In 2023, attendance at heritage sites makes people forget about Covid

France. Attendance at museums and heritage sites was good in France in 2023, which made it possible to erase the poor figures of the Covid years. With an increase of almost 15% compared to 2022 for all of the top 30 sites, it exceeds that of 2019, the year before Covid, by more than 3%. However, we forget that 2019 was not an exceptional year, disrupted by the “yellow vest” movement at the start of the year, then the transport strikes at the end of the year. So it’s a good score, but it’s not exceptional.

The Sainte-Chapelle in Paris or the Château de Carcassonne [voir ill.] are very representative of the general evolution: a sudden drop during the two years of pandemic during which they were only open in summer and with numerous health restrictions, followed by a strong rise in 2022 and a return to normal in 2023.

Fewer Chinese tourists

These figures can be explained firstly by a good tourist season, particularly with regard to foreign tourists. The final figures are not yet known, but it is likely that France remains the number one tourist destination in the world, despite the still forced return of Chinese tourists. Exit restrictions have been lifted in China since January 2023, but the 2 million Chinese tourists who came to France before Covid did not all return in 2023, upset by an increase in the price of plane tickets following a reduction in the number of flights between the two countries. The Louvre Museum and the Palace of Versailles, which are part of the almost obligatory itinerary for these tourists, are somewhat affected. They did not find the attendance of 2019

French tourists have long included a cultural outing during their stay at their vacation spot. The major heritage sites such as the Mont-Saint-Michel abbey, the Chambord castle or the medieval city of Carcassonne are full and even more so, to the point that overtourism in season affects the quality of the visit. Note that the strong growth in attendance at the Arc de Triomphe compared to 2019 can be explained by the partial closure of the site at the top of the Avenue des Champs-Élysées after the rampages of the “yellow vests” in 2019.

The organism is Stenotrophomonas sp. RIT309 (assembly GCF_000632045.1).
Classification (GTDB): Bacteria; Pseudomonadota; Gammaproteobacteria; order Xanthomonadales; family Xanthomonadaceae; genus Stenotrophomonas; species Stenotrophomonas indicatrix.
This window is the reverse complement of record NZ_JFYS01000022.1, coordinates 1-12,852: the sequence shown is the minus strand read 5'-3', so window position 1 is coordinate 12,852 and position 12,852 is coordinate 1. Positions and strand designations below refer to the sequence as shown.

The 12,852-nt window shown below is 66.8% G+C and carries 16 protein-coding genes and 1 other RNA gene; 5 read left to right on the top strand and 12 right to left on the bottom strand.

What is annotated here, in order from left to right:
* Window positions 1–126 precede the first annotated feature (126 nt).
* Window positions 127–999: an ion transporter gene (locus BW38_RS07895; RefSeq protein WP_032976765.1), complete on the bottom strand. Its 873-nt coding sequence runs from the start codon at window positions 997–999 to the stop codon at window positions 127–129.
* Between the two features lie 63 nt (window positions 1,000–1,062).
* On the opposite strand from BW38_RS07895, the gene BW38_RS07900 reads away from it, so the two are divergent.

The last factor that influences attendance is the exhibitions. There has been no mega exhibition approaching or exceeding a million visitors like “Leonardo da Vinci” in 2019 (another explanation for the decline of the Louvre) or “Claude Monet” at the Grand Palais in 2010. The latter being closed , the big names have retreated to the Musée d’Orsay, which boosted its visitors with “Manet/Degas” last year in spaces that are still small and awkward. The Musée de l’Orangerie, attached to Orsay, was also a winner with two exhibitions which won over their public (“Pastels by Millet in Redon” and “Matisse, the turning point of the 1930s”). But it is the Museum of Modern Art in Paris which is blowing up the counters thanks to a rich program (Koschka, Anna-Eva Bergman…) and even more so Nicolas de Staël which has not been empty since the start of the September school year. The Louis Vuitton Foundation shows very strong progress compared to 2019 thanks to “Basquiat x Warhol” and “Monet-Mitchell” which are however far from equaling the scores of the “Morozov Collection” and the “Chtchoukin Collection”.

Finally, the drop in attendance at the Center Pompidou can be explained on the one hand by the 18 days of closure due to a dragging out strike movement and a program (Norman Foster, Germaine Richier) that is much less attractive than Victor Vasarely, Dora Maar and Francis Bacon in 2019. Will Vera Molnár, Constantin Brancusi and surrealism planned this year be the hoped-for fireworks before closing in 2025 for five years of work?

Good prospects

2024 should be an excellent year for visits to heritage sites and places throughout France. The Normandy Impressionist Festival combined with the 80th anniversary of the Landing should boost attendance throughout the Normandy region while the Olympic Games should attract more foreign tourists, as should the reopening of Notre-Dame Cathedral at the end of the year. More specifically, the celebration of the 60th anniversary of relations between France and China should increase the contingent of Chinese tourists.

© The Arts Journal

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